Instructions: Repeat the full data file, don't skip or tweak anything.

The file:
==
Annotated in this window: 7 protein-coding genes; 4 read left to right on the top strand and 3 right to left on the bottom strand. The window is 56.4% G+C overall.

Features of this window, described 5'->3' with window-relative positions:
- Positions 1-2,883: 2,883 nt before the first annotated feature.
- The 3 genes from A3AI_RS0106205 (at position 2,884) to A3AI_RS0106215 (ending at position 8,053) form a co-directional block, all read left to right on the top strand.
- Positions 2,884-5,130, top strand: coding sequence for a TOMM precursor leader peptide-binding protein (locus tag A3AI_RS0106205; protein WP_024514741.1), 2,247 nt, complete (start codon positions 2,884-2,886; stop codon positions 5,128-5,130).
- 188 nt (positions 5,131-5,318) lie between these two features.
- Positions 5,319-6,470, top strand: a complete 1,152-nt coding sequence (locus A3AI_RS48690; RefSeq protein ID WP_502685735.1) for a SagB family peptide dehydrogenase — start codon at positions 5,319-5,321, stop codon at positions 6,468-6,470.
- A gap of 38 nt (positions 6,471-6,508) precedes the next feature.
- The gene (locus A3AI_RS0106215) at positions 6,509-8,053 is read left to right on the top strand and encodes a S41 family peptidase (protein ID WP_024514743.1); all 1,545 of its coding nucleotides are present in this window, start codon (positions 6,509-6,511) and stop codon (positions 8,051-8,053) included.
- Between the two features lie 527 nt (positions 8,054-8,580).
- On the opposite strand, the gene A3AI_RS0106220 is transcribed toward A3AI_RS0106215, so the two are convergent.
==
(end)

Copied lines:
Annotated in this window: 7 protein-coding genes; 4 read left to right on the top strand and 3 right to left on the bottom strand. The window is 56.4% G+C overall.

Features of this window, described 5'->3' with window-relative positions:
- Positions 1-2,883: 2,883 nt before the first annotated feature.
- The 3 genes from A3AI_RS0106205 (at position 2,884) to A3AI_RS0106215 (ending at position 8,053) form a co-directional block, all read left to right on the top strand.
- Positions 2,884-5,130, top strand: coding sequence for a TOMM precursor leader peptide-binding protein (locus tag A3AI_RS0106205; protein WP_024514741.1), 2,247 nt, complete (start codon positions 2,884-2,886; stop codon positions 5,128-5,130).
- 188 nt (positions 5,131-5,318) lie between these two features.
- Positions 5,319-6,470, top strand: a complete 1,152-nt coding sequence (locus A3AI_RS48690; RefSeq protein ID WP_502685735.1) for a SagB family peptide dehydrogenase — start codon at positions 5,319-5,321, stop codon at positions 6,468-6,470.
- A gap of 38 nt (positions 6,471-6,508) precedes the next feature.
- The gene (locus A3AI_RS0106215) at positions 6,509-8,053 is read left to right on the top strand and encodes a S41 family peptidase (protein ID WP_024514743.1); all 1,545 of its coding nucleotides are present in this window, start codon (positions 6,509-6,511) and stop codon (positions 8,051-8,053) included.
- Between the two features lie 527 nt (positions 8,054-8,580).
- On the opposite strand, the gene A3AI_RS0106220 is transcribed toward A3AI_RS0106215, so the two are convergent.